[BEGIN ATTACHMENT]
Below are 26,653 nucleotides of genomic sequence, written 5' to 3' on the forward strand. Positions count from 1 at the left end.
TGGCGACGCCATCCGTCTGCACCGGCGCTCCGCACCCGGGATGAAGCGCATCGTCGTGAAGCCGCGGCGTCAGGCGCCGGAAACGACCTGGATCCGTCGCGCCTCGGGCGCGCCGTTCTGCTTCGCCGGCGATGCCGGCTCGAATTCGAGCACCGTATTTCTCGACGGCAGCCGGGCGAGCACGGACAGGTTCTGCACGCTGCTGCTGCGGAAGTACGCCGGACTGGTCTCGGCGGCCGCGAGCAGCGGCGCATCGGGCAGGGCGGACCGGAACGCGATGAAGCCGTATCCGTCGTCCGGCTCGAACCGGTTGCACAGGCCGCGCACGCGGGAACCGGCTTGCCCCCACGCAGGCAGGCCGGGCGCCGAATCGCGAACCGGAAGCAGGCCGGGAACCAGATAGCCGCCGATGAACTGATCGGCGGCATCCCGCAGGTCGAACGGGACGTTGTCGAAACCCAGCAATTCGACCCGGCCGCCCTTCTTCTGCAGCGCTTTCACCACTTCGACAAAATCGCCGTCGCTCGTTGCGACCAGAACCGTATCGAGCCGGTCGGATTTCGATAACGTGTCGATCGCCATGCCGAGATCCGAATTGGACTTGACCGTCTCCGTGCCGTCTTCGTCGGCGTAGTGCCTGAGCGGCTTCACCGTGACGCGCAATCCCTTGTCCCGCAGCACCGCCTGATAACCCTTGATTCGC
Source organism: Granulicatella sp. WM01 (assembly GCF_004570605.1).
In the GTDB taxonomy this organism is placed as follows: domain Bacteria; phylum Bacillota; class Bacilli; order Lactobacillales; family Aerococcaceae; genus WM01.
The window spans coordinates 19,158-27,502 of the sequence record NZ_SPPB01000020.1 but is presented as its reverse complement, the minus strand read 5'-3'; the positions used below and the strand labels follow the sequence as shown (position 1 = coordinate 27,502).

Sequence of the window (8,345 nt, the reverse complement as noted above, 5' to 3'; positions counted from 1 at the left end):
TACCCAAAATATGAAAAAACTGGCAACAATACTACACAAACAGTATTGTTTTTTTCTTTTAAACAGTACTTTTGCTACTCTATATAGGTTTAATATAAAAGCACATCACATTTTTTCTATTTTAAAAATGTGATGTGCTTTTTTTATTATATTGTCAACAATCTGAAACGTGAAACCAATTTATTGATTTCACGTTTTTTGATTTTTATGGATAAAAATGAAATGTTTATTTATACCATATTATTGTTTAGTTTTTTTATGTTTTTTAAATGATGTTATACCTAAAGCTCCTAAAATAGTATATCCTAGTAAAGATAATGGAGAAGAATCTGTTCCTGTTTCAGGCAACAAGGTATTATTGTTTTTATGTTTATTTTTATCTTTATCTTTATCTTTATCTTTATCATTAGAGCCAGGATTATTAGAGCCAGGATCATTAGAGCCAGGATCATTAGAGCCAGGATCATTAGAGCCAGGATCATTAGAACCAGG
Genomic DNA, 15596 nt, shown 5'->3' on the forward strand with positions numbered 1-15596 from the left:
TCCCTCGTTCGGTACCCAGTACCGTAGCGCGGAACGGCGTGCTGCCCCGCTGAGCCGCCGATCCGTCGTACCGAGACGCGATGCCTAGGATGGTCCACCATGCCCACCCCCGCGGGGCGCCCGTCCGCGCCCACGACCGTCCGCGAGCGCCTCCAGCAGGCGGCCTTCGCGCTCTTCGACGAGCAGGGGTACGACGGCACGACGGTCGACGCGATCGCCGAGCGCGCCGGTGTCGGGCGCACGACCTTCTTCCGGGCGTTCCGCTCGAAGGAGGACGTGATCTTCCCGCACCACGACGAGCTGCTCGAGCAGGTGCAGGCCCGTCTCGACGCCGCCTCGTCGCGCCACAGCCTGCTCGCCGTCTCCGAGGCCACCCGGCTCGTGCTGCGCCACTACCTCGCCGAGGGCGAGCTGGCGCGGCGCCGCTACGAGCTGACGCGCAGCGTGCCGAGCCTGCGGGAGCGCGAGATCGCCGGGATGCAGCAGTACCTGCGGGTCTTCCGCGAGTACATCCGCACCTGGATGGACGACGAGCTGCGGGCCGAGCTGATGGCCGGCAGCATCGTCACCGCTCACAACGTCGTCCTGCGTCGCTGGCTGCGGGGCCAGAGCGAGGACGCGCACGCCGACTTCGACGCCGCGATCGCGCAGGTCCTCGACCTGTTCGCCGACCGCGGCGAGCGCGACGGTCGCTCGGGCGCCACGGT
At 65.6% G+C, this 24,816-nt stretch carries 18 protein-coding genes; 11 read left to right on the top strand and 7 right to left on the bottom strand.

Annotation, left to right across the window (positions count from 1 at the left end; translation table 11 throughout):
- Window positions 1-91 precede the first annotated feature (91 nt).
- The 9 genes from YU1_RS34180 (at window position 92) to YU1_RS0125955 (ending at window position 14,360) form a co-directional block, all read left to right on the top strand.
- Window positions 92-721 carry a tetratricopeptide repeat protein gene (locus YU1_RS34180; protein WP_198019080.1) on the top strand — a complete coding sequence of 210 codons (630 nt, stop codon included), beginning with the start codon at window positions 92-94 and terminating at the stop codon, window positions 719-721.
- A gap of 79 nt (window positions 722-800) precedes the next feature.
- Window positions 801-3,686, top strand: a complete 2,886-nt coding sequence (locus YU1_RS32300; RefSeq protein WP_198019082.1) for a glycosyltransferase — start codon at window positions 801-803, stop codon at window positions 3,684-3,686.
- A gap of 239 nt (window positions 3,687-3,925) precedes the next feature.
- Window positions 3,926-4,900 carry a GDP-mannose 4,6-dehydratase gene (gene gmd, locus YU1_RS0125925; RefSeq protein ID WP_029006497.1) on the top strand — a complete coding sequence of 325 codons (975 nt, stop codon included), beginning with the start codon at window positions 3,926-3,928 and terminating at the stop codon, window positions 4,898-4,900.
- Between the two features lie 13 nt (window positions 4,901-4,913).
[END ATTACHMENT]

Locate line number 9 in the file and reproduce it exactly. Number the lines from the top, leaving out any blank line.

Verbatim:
TCCCTCGTTCGGTACCCAGTACCGTAGCGCGGAACGGCGTGCTGCCCCGCTGAGCCGCCGATCCGTCGTACCGAGACGCGATGCCTAGGATGGTCCACCATGCCCACCCCCGCGGGGCGCCCGTCCGCGCCCACGACCGTCCGCGAGCGCCTCCAGCAGGCGGCCTTCGCGCTCTTCGACGAGCAGGGGTACGACGGCACGACGGTCGACGCGATCGCCGAGCGCGCCGGTGTCGGGCGCACGACCTTCTTCCGGGCGTTCCGCTCGAAGGAGGACGTGATCTTCCCGCACCACGACGAGCTGCTCGAGCAGGTGCAGGCCCGTCTCGACGCCGCCTCGTCGCGCCACAGCCTGCTCGCCGTCTCCGAGGCCACCCGGCTCGTGCTGCGCCACTACCTCGCCGAGGGCGAGCTGGCGCGGCGCCGCTACGAGCTGACGCGCAGCGTGCCGAGCCTGCGGGAGCGCGAGATCGCCGGGATGCAGCAGTACCTGCGGGTCTTCCGCGAGTACATCCGCACCTGGATGGACGACGAGCTGCGGGCCGAGCTGATGGCCGGCAGCATCGTCACCGCTCACAACGTCGTCCTGCGTCGCTGGCTGCGGGGCCAGAGCGAGGACGCGCACGCCGACTTCGACGCCGCGATCGCGCAGGTCCTCGACCTGTTCGCCGACCGCGGCGAGCGCGACGGTCGCTCGGGCGCCACGGT